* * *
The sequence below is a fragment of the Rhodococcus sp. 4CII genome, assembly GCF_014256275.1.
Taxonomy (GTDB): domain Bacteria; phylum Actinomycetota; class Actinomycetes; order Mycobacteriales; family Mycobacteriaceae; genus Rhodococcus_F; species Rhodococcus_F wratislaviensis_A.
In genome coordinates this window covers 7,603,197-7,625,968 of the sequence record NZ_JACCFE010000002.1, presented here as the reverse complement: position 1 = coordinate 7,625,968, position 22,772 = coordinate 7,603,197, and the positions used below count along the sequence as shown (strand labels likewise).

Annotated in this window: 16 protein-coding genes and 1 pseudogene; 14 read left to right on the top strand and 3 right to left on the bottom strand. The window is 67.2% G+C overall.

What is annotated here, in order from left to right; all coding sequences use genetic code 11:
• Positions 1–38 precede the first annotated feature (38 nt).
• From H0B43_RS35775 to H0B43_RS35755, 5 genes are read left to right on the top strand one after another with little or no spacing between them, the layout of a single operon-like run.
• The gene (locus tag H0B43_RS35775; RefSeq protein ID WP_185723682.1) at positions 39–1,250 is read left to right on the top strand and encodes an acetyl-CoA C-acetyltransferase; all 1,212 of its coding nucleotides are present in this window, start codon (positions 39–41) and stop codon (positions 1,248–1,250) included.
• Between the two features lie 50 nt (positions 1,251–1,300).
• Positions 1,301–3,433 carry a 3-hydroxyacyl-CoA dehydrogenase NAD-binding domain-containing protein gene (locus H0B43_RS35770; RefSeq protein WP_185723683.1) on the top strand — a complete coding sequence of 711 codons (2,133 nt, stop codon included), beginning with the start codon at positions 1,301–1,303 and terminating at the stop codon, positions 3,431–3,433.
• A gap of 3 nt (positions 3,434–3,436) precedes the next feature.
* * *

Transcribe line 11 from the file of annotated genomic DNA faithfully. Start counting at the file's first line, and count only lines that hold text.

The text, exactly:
• A gap of 3 nt (positions 3,434–3,436) precedes the next feature.